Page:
IMG_0721
Wang Wei

獨在異鄉為異客,

dú zài yì xiāng wéi yì kè

每逢佳節倍思親。

měi féng jiā jié bèi sī qīn

遙知兄弟登高處,

yáo zhī xiōng dì dēng gāo chù

遍插茱萸少一人

biàn chā zhū yú shǎo yì rén

 

Translation

Being Alone alien in a foreign land,

Every holiday is accompanied by reminiscences of one’s kith and kin.

Knowing from afar, the heights one’s elder and younger brothers have scaled;

Side Wearing Cornus officinalis, there is one soul less, amiss.

 

This poem has been written by Tang dynasty poet Wang Wei (701-761CE), who was known both for his poetry and paintings, in celebration of the ninth month festival, Chong Yang, which coincides with the Indian Navratri  and Durga Puja, the Korean Jungyangjeol, the Japanese Chōyō or Chrysanthemum festival.

bg_as_slow_as_possible

Title: As Slow As Possible

Author: Kit Fan

Publisher: Arc Publications

Year of Publication: 2018

Links: https://www.arcpublications.co.uk/books/kit-fan-as-slow-as-possible-584

 

 

Among School Teachers

 

The gate closed, bell unanswered, basketball court

stripped bare to lines and sparrows.

July is never the month for learning.

 

A school on Clear Water Bay Road, yet no water

bay, nor road. A bridge, along the scar of a hill

through the Lotus-flowered Magnolias I used to cross over

to the clamour of books.

 

A month of no children, but the translucent playground

after rain recalls the aftermath of hide-and-seek:

What’s the time, Mr Wolf?

Translated by Janet Hong

The Best Asian Speculative Fiction

“I think that’s how I found the way to the English garden,” Kyeong-hui said to me that day.

“I think I played on the swing.”

“Pardon me?” I asked, not understanding.

“There were so many things … inside and outside the wall … A swing, a cherry tree, and flowers … So I forgot to go home.”

“Pardon me?”

“I think the same will happen to you.”

“Pardon me?”

“I think you went to the English garden and played on the swing too.”

Kyeong-hui was the first person forbidden to me. She lived with us, but no one talked about her. No one called her or mentioned her name. No one even looked at her. If we happened to cross paths, my family acted as if she were invisible, though she rarely emerged from her small room. We weren’t allowed to touch her, to make eye contact with her, or to gaze at her as if she were real. The only thing we were allowed to do was move out of the way so that she could pass, or so that her body wouldn’t brush against ours. Naturally Kyeong-hui never joined us at the table, not for a single meal.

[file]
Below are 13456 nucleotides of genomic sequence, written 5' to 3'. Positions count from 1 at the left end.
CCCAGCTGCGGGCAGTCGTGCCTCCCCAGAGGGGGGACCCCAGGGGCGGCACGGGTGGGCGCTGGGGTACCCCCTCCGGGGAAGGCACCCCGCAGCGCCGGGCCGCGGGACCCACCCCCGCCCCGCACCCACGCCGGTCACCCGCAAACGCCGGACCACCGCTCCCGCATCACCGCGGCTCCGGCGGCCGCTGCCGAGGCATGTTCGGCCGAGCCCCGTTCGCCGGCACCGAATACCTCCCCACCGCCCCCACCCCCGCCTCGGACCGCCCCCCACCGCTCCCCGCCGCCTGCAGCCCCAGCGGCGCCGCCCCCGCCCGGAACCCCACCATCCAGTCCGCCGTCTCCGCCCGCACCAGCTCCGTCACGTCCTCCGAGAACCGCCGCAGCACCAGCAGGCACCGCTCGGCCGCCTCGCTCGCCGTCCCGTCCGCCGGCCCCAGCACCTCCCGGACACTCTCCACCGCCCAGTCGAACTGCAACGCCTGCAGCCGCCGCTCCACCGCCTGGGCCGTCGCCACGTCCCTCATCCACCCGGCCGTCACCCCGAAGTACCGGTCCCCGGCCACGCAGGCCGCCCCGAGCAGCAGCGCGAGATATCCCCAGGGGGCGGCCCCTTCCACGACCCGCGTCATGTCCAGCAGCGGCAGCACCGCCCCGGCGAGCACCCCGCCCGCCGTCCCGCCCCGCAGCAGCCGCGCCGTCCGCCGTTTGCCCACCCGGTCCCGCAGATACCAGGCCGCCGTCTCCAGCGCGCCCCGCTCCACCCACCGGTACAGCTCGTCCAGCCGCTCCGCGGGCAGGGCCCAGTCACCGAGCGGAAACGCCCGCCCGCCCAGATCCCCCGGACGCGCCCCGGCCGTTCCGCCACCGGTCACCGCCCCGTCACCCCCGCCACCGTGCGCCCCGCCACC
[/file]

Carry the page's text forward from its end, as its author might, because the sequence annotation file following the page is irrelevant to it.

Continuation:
Oddly, my parents expected us to adhere strictly to their rules regarding Kyeong-hui, but gave us no direct orders or warnings. Not once were we told that talking to her, or about her, was forbidden. If we ever pointed towards her corner room on the second floor or thoughtlessly uttered her name, we merely received a sharp “Shh!” which flicked like a whip from their mouths.

By Gargi Vachaknavi

IMG_0689A private viewing of a film?

That sounds exclusive and enticing… made one feel like a star. But it was just a start — a start to showcase what a small group of talented individuals can do.

The idea for the fourteen-and-a-half-minute film brewed over a cup of coffee where writer Tanuj Khosla shared his story with actress Renita Kapoor. Kapoor said she always wanted to play a dark character and the story offered that.

Set in an indeterminate interior, in this case Kapoor’s house in Singapore, the film mapped the life of a stand-up comedian couple in India (and there is no way to figure out where the locale is if it is all within a room). We know the country because the dialogues mention the fact that the husband is a top comedian in India. The movie is mainly conversation between the couple — in a mix of colloquial Hindi with a smattering of English — the way any person would in a well-to do Hindi speaking Indian home.

The story takes a strange twist.

The wife is Kapoor. And the husband? The husband is no less than actor Shishir Sharma, a well-known actor on stage, television and Bollywood in India.

For fifteen minutes, no one spoke. No one moved. And all eyes were glued to the screen that told a gripping tale with a strange twist at the end.

Zafar Anjum, the founder of Kitaab and Filmwallas made his grand debut as a director of this film – The Sacrifice. Why would Zafar Anjum — a writer with a number of books under his belt and some published by Penguin — move to direction and filmmaking?

By Mitali Chakravarty

IMG_3358
Shishir Sharma

He is a well-known figure on television. He is a prominent actor in films… a good friend to famed actor Nasseruddin Shah and actress Ratna Pathak. He is kind to young filmmakers who start their career and does short films for them as he recently did in Singapore. He starred in Kitaab and Filmwalla founder Zafar Anjum’s first short film that has been shown to the public — a fourteen-and-a-half-minute movie called The Sacrifice with a talented actress from Singapore, Renita Kapoor.